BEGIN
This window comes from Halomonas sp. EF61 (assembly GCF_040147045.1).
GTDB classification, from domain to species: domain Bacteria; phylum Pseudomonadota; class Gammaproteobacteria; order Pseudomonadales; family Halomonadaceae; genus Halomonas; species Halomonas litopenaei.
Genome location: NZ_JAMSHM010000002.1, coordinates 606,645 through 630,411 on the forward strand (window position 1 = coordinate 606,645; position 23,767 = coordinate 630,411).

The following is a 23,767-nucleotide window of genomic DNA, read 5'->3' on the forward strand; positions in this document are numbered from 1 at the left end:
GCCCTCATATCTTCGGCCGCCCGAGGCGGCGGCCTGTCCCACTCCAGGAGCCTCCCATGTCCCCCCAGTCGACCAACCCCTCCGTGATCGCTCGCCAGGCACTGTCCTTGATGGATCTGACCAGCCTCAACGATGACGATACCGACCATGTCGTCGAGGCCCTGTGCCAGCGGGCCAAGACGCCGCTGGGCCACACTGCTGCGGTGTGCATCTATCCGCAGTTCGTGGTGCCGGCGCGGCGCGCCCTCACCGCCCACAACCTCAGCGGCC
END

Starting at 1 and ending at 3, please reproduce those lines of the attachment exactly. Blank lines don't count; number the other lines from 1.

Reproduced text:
This window comes from Halomonas sp. EF61 (assembly GCF_040147045.1).
GTDB classification, from domain to species: domain Bacteria; phylum Pseudomonadota; class Gammaproteobacteria; order Pseudomonadales; family Halomonadaceae; genus Halomonas; species Halomonas litopenaei.
Genome location: NZ_JAMSHM010000002.1, coordinates 606,645 through 630,411 on the forward strand (window position 1 = coordinate 606,645; position 23,767 = coordinate 630,411).